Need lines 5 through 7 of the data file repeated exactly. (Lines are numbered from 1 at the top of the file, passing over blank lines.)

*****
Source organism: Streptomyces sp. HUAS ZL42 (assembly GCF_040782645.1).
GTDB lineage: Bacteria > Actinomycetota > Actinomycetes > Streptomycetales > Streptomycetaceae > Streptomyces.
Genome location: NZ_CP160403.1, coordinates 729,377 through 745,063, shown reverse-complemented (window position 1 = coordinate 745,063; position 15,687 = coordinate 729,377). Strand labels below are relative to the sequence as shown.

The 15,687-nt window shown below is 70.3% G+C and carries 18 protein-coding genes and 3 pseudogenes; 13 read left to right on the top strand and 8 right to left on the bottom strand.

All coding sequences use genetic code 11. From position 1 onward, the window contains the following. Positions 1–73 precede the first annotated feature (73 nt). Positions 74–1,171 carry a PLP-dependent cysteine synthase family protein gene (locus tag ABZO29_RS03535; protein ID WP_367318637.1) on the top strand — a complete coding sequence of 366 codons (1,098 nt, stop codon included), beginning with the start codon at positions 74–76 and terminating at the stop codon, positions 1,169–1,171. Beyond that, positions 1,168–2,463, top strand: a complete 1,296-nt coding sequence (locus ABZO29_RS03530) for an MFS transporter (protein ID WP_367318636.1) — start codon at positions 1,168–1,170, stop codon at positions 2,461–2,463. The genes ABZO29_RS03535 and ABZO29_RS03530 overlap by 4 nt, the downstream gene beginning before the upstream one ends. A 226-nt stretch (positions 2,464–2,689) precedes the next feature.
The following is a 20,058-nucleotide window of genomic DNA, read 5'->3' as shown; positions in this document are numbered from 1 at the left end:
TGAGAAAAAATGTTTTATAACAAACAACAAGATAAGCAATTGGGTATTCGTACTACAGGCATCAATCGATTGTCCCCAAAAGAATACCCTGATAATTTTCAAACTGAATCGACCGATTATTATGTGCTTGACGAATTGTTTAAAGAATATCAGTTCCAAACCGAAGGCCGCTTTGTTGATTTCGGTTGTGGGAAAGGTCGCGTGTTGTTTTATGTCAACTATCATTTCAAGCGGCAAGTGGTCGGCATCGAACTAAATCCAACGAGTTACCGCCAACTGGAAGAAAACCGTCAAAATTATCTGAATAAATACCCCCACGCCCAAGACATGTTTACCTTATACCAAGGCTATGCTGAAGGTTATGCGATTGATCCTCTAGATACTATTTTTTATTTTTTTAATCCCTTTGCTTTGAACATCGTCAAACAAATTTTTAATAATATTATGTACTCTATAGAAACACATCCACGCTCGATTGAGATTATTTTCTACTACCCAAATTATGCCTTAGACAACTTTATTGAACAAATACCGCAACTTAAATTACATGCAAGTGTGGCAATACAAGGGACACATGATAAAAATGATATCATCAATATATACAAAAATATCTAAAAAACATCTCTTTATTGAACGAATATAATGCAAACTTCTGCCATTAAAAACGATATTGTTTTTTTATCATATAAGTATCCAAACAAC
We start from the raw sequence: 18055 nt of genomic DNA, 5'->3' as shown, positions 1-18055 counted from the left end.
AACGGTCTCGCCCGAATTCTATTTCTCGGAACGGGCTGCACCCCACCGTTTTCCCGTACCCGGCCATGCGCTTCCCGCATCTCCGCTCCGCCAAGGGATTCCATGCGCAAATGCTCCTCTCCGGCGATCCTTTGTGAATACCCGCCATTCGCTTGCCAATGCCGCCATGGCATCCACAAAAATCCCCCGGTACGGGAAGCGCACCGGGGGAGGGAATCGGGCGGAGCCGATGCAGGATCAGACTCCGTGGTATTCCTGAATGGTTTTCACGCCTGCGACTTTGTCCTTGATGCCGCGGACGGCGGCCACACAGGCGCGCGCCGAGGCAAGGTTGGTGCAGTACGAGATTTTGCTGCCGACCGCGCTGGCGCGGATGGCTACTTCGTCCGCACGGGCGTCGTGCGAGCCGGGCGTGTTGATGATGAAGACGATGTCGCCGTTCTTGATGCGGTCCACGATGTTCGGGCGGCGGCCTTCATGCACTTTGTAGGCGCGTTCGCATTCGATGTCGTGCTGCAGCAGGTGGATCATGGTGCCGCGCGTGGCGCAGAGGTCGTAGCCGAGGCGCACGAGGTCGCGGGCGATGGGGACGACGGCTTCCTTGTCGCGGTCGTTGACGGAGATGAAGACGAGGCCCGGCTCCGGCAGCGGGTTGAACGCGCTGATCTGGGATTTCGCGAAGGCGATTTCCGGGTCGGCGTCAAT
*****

All coding sequences use genetic code 11. From position 1 onward, the window contains the following. Positions 1–73 precede the first annotated feature (73 nt). Positions 74–1,171 carry a PLP-dependent cysteine synthase family protein gene (locus tag ABZO29_RS03535; protein ID WP_367318637.1) on the top strand — a complete coding sequence of 366 codons (1,098 nt, stop codon included), beginning with the start codon at positions 74–76 and terminating at the stop codon, positions 1,169–1,171. Beyond that, positions 1,168–2,463, top strand: a complete 1,296-nt coding sequence (locus ABZO29_RS03530) for an MFS transporter (protein ID WP_367318636.1) — start codon at positions 1,168–1,170, stop codon at positions 2,461–2,463. The genes ABZO29_RS03535 and ABZO29_RS03530 overlap by 4 nt, the downstream gene beginning before the upstream one ends. A 226-nt stretch (positions 2,464–2,689) precedes the next feature.
The following is a 20,058-nucleotide window of genomic DNA, read 5'->3' as shown; positions in this document are numbered from 1 at the left end:
TGAGAAAAAATGTTTTATAACAAACAACAAGATAAGCAATTGGGTATTCGTACTACAGGCATCAATCGATTGTCCCCAAAAGAATACCCTGATAATTTTCAAACTGAATCGACCGATTATTATGTGCTTGACGAATTGTTTAAAGAATATCAGTTCCAAACCGAAGGCCGCTTTGTTGATTTCGGTTGTGGGAAAGGTCGCGTGTTGTTTTATGTCAACTATCATTTCAAGCGGCAAGTGGTCGGCATCGAACTAAATCCAACGAGTTACCGCCAACTGGAAGAAAACCGTCAAAATTATCTGAATAAATACCCCCACGCCCAAGACATGTTTACCTTATACCAAGGCTATGCTGAAGGTTATGCGATTGATCCTCTAGATACTATTTTTTATTTTTTTAATCCCTTTGCTTTGAACATCGTCAAACAAATTTTTAATAATATTATGTACTCTATAGAAACACATCCACGCTCGATTGAGATTATTTTCTACTACCCAAATTATGCCTTAGACAACTTTATTGAACAAATACCGCAACTTAAATTACATGCAAGTGTGGCAATACAAGGGACACATGATAAAAATGATATCATCAATATATACAAAAATATCTAAAAAACATCTCTTTATTGAACGAATATAATGCAAACTTCTGCCATTAAAAACGATATTGTTTTTTTATCATATAAGTATCCAAACAAC